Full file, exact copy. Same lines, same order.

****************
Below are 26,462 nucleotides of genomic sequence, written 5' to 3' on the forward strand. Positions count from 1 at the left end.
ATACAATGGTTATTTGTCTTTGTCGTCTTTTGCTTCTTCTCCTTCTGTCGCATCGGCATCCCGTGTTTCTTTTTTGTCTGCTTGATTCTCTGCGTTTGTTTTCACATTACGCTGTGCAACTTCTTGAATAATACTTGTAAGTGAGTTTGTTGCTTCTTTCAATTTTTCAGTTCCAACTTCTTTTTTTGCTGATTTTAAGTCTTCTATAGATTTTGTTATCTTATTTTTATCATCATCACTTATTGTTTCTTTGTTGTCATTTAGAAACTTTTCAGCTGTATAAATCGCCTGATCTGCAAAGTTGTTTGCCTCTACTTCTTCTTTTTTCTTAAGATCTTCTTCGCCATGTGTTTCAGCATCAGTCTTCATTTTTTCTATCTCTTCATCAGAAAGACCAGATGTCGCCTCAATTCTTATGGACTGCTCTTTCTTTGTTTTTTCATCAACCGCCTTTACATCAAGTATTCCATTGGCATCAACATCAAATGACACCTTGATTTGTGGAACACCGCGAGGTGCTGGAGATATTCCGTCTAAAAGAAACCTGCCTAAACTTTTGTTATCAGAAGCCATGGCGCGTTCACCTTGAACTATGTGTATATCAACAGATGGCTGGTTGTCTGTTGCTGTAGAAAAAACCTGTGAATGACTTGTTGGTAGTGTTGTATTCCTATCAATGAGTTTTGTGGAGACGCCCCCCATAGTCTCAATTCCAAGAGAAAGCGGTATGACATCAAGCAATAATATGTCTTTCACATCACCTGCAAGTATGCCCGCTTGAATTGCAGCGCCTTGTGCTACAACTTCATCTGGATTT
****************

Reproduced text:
Below are 26,462 nucleotides of genomic sequence, written 5' to 3' on the forward strand. Positions count from 1 at the left end.
ATACAATGGTTATTTGTCTTTGTCGTCTTTTGCTTCTTCTCCTTCTGTCGCATCGGCATCCCGTGTTTCTTTTTTGTCTGCTTGATTCTCTGCGTTTGTTTTCACATTACGCTGTGCAACTTCTTGAATAATACTTGTAAGTGAGTTTGTTGCTTCTTTCAATTTTTCAGTTCCAACTTCTTTTTTTGCTGATTTTAAGTCTTCTATAGATTTTGTTATCTTATTTTTATCATCATCACTTATTGTTTCTTTGTTGTCATTTAGAAACTTTTCAGCTGTATAAATCGCCTGATCTGCAAAGTTGTTTGCCTCTACTTCTTCTTTTTTCTTAAGATCTTCTTCGCCATGTGTTTCAGCATCAGTCTTCATTTTTTCTATCTCTTCATCAGAAAGACCAGATGTCGCCTCAATTCTTATGGACTGCTCTTTCTTTGTTTTTTCATCAACCGCCTTTACATCAAGTATTCCATTGGCATCAACATCAAATGACACCTTGATTTGTGGAACACCGCGAGGTGCTGGAGATATTCCGTCTAAAAGAAACCTGCCTAAACTTTTGTTATCAGAAGCCATGGCGCGTTCACCTTGAACTATGTGTATATCAACAGATGGCTGGTTGTCTGTTGCTGTAGAAAAAACCTGTGAATGACTTGTTGGTAGTGTTGTATTCCTATCAATGAGTTTTGTGGAGACGCCCCCCATAGTCTCAATTCCAAGAGAAAGCGGTATGACATCAAGCAATAATATGTCTTTCACATCACCTGCAAGTATGCCCGCTTGAATTGCAGCGCCTTGTGCTACAACTTCATCTGGATTT